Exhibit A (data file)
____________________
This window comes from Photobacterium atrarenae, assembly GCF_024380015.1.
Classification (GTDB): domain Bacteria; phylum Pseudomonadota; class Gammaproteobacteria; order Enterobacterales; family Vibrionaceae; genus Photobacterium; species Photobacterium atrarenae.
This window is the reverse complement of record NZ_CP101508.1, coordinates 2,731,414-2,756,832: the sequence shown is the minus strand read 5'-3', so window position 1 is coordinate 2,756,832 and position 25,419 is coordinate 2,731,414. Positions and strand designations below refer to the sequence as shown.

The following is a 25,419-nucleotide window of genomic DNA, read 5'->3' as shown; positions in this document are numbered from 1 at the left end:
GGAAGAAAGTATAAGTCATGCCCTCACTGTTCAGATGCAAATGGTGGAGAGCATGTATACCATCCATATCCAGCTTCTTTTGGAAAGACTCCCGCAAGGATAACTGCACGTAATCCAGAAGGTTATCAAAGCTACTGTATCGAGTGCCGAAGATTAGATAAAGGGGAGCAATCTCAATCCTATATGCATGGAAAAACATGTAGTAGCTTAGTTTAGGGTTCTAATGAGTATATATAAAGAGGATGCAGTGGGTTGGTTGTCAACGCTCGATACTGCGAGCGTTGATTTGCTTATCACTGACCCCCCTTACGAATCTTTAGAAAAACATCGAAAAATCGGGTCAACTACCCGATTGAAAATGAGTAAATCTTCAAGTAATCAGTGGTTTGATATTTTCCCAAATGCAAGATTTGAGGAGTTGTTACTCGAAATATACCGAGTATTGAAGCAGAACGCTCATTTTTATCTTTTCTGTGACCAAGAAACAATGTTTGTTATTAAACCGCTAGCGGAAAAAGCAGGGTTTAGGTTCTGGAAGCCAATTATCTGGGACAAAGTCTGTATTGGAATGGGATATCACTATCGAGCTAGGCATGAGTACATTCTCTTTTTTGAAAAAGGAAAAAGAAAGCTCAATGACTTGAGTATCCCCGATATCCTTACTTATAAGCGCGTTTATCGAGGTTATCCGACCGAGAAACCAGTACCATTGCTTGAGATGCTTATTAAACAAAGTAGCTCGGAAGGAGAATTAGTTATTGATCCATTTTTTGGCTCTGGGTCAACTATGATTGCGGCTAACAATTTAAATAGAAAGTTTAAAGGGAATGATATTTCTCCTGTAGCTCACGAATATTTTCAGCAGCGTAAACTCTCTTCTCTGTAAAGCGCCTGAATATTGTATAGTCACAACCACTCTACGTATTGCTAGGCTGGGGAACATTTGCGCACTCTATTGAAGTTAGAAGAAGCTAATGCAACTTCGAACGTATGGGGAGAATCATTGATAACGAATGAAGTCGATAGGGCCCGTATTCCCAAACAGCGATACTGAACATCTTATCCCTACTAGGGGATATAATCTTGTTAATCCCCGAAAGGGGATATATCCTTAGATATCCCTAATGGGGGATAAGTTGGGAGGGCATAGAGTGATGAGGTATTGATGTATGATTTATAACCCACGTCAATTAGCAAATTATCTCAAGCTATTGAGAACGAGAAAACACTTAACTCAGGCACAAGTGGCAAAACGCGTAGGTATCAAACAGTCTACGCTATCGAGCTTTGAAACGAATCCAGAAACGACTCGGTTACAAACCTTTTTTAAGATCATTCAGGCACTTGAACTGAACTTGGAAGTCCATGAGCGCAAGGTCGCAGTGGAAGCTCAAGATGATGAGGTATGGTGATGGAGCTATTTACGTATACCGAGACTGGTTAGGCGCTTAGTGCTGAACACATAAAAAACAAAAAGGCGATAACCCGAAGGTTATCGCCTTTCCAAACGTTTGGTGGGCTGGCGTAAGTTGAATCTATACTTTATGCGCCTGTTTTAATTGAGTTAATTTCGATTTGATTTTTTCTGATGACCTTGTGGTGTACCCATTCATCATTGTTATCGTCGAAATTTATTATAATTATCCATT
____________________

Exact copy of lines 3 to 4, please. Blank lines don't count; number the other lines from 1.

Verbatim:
This window is the reverse complement of record NZ_CP101508.1, coordinates 2,731,414-2,756,832: the sequence shown is the minus strand read 5'-3', so window position 1 is coordinate 2,756,832 and position 25,419 is coordinate 2,731,414. Positions and strand designations below refer to the sequence as shown.

The following is a 25,419-nucleotide window of genomic DNA, read 5'->3' as shown; positions in this document are numbered from 1 at the left end: